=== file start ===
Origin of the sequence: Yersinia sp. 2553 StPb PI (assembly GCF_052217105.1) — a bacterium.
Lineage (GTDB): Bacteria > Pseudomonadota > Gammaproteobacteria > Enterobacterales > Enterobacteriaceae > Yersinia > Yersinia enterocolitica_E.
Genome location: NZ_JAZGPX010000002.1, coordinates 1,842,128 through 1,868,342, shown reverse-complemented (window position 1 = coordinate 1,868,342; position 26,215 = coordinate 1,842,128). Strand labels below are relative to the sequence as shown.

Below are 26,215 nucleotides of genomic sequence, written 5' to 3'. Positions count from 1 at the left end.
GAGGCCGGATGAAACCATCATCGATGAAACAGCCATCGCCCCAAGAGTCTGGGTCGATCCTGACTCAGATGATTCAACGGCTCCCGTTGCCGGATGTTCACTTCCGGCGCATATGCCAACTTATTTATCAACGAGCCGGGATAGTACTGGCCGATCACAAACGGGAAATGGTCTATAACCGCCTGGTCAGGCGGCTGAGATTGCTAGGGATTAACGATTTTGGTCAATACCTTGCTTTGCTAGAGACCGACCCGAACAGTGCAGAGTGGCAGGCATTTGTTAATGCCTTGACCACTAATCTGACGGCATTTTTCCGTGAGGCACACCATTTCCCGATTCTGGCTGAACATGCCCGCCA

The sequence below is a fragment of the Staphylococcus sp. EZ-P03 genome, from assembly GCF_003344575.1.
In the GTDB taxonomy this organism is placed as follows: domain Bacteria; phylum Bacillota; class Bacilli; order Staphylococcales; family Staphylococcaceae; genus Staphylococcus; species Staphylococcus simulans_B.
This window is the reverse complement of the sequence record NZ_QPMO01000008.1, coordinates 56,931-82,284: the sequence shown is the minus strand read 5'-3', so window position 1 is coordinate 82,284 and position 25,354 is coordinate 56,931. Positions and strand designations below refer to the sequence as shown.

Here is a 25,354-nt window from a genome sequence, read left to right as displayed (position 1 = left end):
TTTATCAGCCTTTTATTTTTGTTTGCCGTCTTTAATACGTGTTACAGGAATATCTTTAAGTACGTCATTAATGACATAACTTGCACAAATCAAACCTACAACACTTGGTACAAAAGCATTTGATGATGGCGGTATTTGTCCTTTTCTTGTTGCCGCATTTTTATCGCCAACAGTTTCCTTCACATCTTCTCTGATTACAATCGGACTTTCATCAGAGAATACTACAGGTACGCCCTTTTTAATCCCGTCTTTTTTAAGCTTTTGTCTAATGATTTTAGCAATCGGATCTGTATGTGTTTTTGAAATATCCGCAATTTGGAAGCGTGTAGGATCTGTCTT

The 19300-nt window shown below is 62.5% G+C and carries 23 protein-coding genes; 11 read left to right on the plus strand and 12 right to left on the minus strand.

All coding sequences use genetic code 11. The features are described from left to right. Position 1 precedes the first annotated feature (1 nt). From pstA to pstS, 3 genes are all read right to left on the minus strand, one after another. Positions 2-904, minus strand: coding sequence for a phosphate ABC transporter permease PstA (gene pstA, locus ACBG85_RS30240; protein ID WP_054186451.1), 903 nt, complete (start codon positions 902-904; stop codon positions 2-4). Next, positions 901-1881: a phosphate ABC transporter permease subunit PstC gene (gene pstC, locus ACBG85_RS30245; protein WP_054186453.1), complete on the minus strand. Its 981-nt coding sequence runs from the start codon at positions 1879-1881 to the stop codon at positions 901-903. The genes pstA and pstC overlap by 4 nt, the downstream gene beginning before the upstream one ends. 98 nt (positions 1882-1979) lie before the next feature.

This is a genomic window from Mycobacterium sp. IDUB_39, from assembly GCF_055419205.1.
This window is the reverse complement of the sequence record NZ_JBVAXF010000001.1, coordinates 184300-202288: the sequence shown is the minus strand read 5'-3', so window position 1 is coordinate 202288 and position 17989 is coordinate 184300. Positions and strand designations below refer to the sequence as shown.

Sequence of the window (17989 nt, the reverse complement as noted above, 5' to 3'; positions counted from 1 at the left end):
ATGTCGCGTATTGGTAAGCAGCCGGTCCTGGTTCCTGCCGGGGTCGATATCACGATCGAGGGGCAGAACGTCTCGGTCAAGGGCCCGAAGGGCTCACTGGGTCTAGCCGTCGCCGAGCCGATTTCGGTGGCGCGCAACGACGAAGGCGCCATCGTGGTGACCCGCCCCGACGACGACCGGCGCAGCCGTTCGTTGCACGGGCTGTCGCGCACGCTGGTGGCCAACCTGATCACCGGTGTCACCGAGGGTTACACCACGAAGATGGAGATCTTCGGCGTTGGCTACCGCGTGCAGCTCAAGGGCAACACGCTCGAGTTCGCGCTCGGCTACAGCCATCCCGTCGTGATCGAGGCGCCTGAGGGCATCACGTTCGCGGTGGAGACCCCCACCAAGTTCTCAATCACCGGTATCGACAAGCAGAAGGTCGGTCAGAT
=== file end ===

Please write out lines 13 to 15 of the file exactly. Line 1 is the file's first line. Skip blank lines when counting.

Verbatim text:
This is a genomic window from Mycobacterium sp. IDUB_39, from assembly GCF_055419205.1.
This window is the reverse complement of the sequence record NZ_JBVAXF010000001.1, coordinates 184300-202288: the sequence shown is the minus strand read 5'-3', so window position 1 is coordinate 202288 and position 17989 is coordinate 184300. Positions and strand designations below refer to the sequence as shown.

Sequence of the window (17989 nt, the reverse complement as noted above, 5' to 3'; positions counted from 1 at the left end):